Short Paper 2 on Totality and Infinity, thus far…
A particular line in our reading that stuck out to me was under the section f) language and justice: “If we call a situation where my freedom is called in question conscience, as-sociation or the welcoming of the Other is conscience” (100). I can see here clearly the pull of pre-ontological ethics. Conscience seems to imply association with others. Perhaps by “as-sociation” Levinas is fore-fronting the social aspect of this association? To me this encourages a Heideggerian view where conscience means not just me in association with other individuals but also me as a being-in-the-world. In fact, I think Heidegger might use the term “being-with” others. Furthermore, these others are not the same as me but may judge me differently than I do myself. This may give me anxiety because I am being judged by them according to their foreign standards. Here is a good example of what Levinas means by the Other. I should feel no anxiety if I am egoistic because I do not let the Other touch me. I assume my actions would be judged the same as I judge them. The Other provides me self-criticism. Ultimately it is the recognition of the Other, an association with him, that generates conscience.
Self-criticism is a limitation of my freedom—precisely the situation Raskolnikov feels to be in in Crime and Punishment. Raskolnikov believed that great men, like Napoleon, had overcome their conscience and thus were not hampered by it. I can understand Levinas’ statement, in that, I do see conscience as restraining my root desires or passing urges in lieu of others. My question here is: is this pre-ontological? We could say that I act according to my conscience because it is in my self-interest to do so. But this is an assertion made after the fact. It requires that I cognize everything already and work on the psychological level. The more fundamental level Levinas means to work on precedes the psychological level.
I think of Sartre’s famous example of “a voyeur.” When at a keyhole looking into a bedroom, he is unaware of himself, but the sound of footsteps down the hall recalls him to his being. Here I am not exactly sure what Levinas would say about this example. My guess is that he would claim before the man recalls his own being, he apprehends only the other (the footsteps). Immediately the man perceives the immorality of his voyeurism—something difficult to ascertain when one feels one is alone in the world, i.e. egoistic. Thus the first relation is ethical as conscience—at the mercy of the other—while later it is ontological—I (a)perceive myself.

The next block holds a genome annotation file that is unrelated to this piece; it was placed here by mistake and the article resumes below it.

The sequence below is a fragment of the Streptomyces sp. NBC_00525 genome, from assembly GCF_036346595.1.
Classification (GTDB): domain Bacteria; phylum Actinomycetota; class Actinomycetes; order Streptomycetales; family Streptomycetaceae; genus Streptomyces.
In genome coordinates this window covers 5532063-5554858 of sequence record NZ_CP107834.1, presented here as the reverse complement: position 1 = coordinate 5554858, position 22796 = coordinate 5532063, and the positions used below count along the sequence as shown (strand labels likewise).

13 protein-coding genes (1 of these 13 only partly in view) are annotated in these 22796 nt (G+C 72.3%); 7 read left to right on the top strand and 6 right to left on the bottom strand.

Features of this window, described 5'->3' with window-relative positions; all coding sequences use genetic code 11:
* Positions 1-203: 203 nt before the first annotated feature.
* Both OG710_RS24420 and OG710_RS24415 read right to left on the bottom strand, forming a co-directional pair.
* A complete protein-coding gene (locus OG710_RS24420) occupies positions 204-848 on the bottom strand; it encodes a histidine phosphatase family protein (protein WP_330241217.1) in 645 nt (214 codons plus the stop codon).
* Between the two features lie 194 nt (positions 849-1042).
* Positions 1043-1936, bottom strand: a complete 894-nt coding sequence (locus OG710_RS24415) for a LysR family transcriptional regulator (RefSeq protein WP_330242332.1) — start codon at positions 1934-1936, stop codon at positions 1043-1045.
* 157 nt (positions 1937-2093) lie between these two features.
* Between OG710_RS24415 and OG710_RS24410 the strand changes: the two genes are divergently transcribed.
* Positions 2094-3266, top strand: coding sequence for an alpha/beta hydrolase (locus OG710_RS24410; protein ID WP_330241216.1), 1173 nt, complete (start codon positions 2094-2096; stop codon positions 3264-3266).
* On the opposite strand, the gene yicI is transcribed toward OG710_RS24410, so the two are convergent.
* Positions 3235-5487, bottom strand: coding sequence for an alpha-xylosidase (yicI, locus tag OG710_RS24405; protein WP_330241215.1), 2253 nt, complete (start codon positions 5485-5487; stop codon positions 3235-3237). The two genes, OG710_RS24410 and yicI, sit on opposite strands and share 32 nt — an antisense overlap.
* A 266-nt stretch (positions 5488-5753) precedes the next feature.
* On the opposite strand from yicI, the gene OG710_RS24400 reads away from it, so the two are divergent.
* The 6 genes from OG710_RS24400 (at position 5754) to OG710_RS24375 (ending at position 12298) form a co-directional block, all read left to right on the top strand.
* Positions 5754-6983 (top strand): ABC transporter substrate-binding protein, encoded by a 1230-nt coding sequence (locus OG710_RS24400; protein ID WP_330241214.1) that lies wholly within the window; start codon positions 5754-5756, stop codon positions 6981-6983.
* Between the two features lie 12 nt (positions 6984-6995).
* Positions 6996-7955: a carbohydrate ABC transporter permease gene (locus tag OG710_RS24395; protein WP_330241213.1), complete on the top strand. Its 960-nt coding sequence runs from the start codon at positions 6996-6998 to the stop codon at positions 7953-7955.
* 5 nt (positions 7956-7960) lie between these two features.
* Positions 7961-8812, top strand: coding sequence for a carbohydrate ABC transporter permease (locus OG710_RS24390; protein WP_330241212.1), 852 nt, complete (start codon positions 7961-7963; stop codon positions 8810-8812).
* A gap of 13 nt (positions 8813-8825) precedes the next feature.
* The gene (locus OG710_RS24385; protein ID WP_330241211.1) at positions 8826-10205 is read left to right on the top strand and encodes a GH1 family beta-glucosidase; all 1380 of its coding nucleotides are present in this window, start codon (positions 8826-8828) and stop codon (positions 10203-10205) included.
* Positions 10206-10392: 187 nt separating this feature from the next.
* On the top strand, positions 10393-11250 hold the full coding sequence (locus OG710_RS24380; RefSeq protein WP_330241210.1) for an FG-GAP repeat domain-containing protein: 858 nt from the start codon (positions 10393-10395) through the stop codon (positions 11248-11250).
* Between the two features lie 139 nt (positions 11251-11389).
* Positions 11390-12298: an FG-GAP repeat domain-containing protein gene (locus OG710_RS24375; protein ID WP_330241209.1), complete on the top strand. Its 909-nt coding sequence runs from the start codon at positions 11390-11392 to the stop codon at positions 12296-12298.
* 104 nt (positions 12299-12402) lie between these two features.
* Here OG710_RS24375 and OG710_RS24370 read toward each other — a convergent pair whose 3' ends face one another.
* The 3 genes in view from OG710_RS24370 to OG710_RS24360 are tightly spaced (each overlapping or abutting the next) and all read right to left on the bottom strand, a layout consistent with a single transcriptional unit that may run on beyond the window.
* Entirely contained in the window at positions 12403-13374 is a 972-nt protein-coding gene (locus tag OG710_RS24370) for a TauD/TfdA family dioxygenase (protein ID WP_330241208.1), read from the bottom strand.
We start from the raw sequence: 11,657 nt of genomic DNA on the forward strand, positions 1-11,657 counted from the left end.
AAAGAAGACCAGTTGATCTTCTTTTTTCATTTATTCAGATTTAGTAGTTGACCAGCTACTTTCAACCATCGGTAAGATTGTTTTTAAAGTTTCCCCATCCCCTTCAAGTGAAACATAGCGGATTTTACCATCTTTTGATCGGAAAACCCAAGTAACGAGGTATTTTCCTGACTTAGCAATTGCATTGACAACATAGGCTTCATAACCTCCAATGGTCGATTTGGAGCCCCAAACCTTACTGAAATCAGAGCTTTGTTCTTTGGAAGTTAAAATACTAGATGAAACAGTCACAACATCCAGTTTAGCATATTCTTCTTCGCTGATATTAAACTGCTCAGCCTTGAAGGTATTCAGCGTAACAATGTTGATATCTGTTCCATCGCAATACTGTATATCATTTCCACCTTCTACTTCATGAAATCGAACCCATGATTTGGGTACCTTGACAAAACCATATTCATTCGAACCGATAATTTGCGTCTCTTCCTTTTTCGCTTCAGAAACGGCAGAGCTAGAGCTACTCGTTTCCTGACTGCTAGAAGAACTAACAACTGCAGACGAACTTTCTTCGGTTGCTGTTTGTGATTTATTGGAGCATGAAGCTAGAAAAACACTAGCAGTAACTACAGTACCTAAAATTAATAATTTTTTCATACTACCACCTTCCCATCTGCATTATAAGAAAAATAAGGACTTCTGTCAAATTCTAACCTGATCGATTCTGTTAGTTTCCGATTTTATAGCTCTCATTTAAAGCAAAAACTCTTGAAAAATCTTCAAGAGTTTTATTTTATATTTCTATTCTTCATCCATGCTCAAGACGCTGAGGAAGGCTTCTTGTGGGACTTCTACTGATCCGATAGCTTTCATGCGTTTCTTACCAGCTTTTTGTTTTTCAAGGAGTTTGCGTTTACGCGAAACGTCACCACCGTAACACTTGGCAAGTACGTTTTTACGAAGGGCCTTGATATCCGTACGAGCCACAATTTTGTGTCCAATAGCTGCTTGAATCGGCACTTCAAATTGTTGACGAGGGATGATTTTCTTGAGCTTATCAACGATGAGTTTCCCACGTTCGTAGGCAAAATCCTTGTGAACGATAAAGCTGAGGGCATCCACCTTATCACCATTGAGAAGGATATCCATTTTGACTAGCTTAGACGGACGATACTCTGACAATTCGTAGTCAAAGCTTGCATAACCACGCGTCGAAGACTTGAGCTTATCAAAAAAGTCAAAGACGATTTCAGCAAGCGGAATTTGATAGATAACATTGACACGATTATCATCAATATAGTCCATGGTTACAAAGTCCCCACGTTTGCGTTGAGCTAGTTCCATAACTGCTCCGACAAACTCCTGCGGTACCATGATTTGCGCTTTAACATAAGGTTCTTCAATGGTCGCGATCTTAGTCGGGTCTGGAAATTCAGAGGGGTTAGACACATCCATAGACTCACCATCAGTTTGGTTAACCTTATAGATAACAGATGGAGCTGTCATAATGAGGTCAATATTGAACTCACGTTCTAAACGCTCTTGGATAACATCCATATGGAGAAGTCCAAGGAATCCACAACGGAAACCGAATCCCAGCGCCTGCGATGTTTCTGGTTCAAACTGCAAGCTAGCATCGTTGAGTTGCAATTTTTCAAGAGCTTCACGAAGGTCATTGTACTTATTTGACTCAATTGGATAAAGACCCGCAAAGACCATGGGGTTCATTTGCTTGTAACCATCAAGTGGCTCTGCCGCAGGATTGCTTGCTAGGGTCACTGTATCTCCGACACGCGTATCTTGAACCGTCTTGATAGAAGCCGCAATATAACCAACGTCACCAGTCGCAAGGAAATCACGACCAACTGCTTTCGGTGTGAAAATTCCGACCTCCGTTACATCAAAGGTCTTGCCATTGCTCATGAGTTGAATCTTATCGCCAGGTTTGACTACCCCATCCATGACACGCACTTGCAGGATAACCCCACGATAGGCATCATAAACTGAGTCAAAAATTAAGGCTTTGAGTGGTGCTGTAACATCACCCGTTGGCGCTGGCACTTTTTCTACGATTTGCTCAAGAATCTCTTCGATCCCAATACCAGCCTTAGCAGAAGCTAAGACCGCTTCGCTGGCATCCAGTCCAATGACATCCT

I am having difficulty placing Levinas’ “Enjoyment” before Heidegger’s objects as tools (ready-to-hand). Levinas critiques Heidegger’s ontology but it is still hard for me to grasp the idea of Enjoyment and how this can be either good or bad for me. You would think that Levinas would choose a different word than Enjoyment which has a positive connotation, if this relation of Enjoyment to things can be either happiness or anxiety. Furthermore, I’m not really sure how Enjoyment is certainly prior to objects as tools (and I assume “sorge”). Levinas uses the example of bread at one point. I eat bread in order to live therefore my life is living from bread. But here I only see care (sorge). I eat bread because I care about hunger and living and avoiding pain and ultimately death. I don’t seem to take Enjoyment in being nourished without there being the hunger which I am trying to overcome.